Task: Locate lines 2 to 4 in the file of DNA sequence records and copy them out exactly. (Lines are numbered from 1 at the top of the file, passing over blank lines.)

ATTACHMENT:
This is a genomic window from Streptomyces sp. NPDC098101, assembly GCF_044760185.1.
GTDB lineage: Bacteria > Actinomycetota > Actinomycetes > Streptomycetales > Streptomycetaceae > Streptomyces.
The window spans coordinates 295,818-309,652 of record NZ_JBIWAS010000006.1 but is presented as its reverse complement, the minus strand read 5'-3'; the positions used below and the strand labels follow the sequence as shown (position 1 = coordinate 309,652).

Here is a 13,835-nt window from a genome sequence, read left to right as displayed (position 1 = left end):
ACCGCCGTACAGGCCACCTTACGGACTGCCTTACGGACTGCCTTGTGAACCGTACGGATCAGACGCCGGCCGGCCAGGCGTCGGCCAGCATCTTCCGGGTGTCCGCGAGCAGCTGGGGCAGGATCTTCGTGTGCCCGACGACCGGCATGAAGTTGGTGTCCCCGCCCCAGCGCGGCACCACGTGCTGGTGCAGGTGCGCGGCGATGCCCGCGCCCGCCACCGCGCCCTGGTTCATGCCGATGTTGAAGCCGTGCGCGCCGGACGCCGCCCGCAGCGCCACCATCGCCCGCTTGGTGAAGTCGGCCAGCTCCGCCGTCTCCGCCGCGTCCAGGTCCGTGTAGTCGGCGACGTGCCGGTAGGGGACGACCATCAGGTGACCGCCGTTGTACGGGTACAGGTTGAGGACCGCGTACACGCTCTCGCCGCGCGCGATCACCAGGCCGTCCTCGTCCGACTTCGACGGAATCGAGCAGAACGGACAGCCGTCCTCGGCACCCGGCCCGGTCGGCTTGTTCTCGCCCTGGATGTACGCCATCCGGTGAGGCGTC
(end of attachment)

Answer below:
GTDB lineage: Bacteria > Actinomycetota > Actinomycetes > Streptomycetales > Streptomycetaceae > Streptomyces.
The window spans coordinates 295,818-309,652 of record NZ_JBIWAS010000006.1 but is presented as its reverse complement, the minus strand read 5'-3'; the positions used below and the strand labels follow the sequence as shown (position 1 = coordinate 309,652).

Here is a 13,835-nt window from a genome sequence, read left to right as displayed (position 1 = left end):